Stories by Hunter Clauss

Mayor Emanuel Looks to Residents for Budget Solutions

Mayor Rahm Emanuel on 'Chicago Tonight'

If you have any ideas about how Chicago can come up with more than $750 million to help balance its budget—then the city wants to hear them. Mayor Rahm Emanuel's office today announced three town hall meetings as he prepares to unveil his 2016 budget to the City Council on Sept. 22.

Democrat Day at State Fair Highlights Election Rifts

Thursday is Democrat Day at the Illinois State Fair and, as expected, they used the opportunity to slam Republican Gov. Bruce Rauner’s anti-union, pro-business Turnaround agenda that they say is preventing lawmakers from approving a statewide budget. We’ll have more news from Springfield with Chicago Tonight’s Amanda Vinicky.

Proposed Privatization Ordinance Aims to Prevent Repeat of Parking Meter Deal

A new proposal before the City Council aims to prevent another controversial privatization deal like the infamous parking meter lease.

A new proposal before the City Council aims to prevent another controversial privatization deal like the infamous parking meter lease of 2008, but some critics say the plan doesn’t go far enough. Joining Chicago Tonight to discuss the proposed ordinance is Judy Stevens, policy coordinator at the Better Government Association, which consulted the Emanuel administration when crafting the ordinance. 

Theater Group Collaboraction Examines Impact of Chicago Gun Violence

Collaboraction's 'Crime Scene: Breathe Life.' (Photo by Joel Maisonet)

With 259 murders this year so far, Chicago is seeing a 21 percent increase in the number of homicides compared to last year, according to recent figures from the city’s police department. This fact isn’t lost on the theater group Collaboraction, which is currently touring the city with its new production Crime Scene: Breathe Life. We discuss the work with artistic director Anthony Moseley and performer Sir Taylor.

Richard J. Daley's Life, Legacy at Heart of New Website

UIC Archive

Former Mayor Richard J. Daley redefined almost every aspect of Chicago during his 21 years in office. And his impact on the city is still felt today in politics, the city's skyline, and neighborhoods. A new website from the UIC's Richard J. Daley Library examines the late mayor's life through archival footage and dozens of interviews with his family and colleagues.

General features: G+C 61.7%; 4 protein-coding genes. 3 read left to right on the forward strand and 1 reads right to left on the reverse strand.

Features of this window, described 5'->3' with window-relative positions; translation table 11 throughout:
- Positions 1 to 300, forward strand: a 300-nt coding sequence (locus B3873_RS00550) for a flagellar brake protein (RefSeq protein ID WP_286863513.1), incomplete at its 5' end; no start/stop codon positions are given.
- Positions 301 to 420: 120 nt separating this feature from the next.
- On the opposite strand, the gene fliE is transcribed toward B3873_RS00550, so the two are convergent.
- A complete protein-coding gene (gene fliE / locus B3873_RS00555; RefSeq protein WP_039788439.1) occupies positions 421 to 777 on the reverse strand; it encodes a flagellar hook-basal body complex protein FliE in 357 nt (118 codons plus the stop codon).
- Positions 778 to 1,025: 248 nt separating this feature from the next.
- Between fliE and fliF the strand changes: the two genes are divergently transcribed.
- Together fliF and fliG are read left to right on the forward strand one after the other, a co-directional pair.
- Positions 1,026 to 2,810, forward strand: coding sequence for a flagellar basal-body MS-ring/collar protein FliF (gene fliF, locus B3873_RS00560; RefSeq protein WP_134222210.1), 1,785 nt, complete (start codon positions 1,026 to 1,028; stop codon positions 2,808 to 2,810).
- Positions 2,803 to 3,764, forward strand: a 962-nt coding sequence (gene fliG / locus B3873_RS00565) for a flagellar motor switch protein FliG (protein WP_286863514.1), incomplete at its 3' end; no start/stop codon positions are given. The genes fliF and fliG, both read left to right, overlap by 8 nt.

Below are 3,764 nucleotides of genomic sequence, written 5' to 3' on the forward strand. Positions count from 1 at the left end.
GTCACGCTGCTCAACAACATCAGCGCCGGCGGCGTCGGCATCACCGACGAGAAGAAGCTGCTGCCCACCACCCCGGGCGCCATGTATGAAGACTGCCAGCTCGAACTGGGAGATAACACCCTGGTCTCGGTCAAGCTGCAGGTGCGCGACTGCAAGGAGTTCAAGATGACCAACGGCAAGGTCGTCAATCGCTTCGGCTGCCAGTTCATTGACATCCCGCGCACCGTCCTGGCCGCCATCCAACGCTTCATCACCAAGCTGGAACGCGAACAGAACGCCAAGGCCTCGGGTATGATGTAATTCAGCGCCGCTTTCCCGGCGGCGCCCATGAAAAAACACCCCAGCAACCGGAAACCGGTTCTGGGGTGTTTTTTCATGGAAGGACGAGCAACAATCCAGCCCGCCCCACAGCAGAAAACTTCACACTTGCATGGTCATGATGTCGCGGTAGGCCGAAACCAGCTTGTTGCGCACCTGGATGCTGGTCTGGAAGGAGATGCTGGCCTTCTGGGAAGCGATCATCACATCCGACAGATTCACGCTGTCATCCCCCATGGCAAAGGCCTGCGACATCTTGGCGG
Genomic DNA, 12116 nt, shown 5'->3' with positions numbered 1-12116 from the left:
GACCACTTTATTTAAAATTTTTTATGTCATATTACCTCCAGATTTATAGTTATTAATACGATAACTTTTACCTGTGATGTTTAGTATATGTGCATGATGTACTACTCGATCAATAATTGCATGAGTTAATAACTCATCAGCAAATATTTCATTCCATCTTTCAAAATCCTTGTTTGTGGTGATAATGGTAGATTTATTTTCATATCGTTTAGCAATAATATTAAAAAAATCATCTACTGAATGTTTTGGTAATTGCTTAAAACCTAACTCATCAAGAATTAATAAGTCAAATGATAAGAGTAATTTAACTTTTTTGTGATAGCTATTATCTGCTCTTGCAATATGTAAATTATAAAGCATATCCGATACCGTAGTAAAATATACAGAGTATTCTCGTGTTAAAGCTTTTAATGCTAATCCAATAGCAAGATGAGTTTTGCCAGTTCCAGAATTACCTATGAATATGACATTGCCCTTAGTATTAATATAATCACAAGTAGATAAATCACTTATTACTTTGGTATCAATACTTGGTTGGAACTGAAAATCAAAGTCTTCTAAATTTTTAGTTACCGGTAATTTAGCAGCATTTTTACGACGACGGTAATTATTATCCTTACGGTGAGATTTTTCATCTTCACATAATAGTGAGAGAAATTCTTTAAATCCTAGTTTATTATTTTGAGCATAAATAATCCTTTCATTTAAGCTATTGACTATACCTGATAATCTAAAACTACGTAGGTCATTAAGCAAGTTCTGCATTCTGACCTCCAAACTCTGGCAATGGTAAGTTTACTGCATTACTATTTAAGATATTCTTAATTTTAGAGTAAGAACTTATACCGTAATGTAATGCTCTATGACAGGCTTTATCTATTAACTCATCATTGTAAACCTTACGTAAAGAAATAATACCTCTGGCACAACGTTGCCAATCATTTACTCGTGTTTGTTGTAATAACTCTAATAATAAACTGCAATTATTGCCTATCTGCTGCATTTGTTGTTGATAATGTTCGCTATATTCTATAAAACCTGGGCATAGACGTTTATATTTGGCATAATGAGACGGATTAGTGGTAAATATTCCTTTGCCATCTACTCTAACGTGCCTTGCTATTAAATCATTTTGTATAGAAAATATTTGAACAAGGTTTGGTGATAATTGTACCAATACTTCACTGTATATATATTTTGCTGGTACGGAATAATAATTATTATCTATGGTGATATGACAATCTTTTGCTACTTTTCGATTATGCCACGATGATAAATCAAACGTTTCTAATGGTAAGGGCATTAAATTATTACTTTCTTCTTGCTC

Karen Lewis Grades CPS' Budget Math

Karen Lewis

CPS on Monday unveiled a $5.7 billion operating budget that calls for more than 400 teacher layoffs and banks on $480 million in state aid. Tonight, we'll discuss the district's budget proposal and ongoing teacher contract negotiations with Chicago Teachers Union president Karen Lewis.

Local Republicans Sound Off on Trump, Crowded GOP Field

Thursday Debate to Include TV Personality Among 10 Candidates

Voters will get a chance to see 10 of the 16 leading declared Republican presidential candidates square off Thursday in the first primary debate, which is hosted by Fox News and Facebook. We discuss the surge behind Donald Trump’s candidacy and what the crowded field of candidates means for the Republican Party with our panel.

Combating the Rising Use of Heroin in City, Suburbs

Some advocates and law enforcement officials say heroin use is rising in Illinois and that Chicago has one of the largest open drug markets in the country.

Crunch Time for Chicago Public Schools

Forrest Claypool

We discuss the CPS budget and other challenges facing the nation's third-largest school district with Mayor Rahm Emanuel’s new leadership team: CPS CEO Forrest Claypool and chief education officer Janice Jackson. 

Comedy Writer From Winnetka Files Lawsuit Against Conan O'Brien

Conan O'Brien. (Meghan Sinclair / Team Coco)

A freelance comedy writer from Winnetka accuses Conan O’Brien of using jokes he posted on Twitter and has filed a lawsuit against the late-night comedian. Tonight, we’ll talk about the ethics of comedy and how jokes are shared with comedian Dwayne Kennedy and Curtis Flagg, the director of operations at Chicago’s Laugh Factory.

Rising Rents Put the Squeeze on Many in Chicago

Some bad news for anyone searching for a Chicago apartment: Rents are going up, and in some places, dramatically. We talk about the factors behind the rent hikes with our panel.

John Dillinger Returns to Crown Point with Opening of New Museum

Armed with a fake wooden gun, the infamous gangster John Dillinger made a daring escape from the Crown Point County Jail in Northwest Indiana in 1934. More than 80 years later, Dillinger has returned to Crown Point. Joining us to discuss the new John Dillinger Museum is Speros Batistatos, president and CEO of the South Shore Convention and Visitors Authority.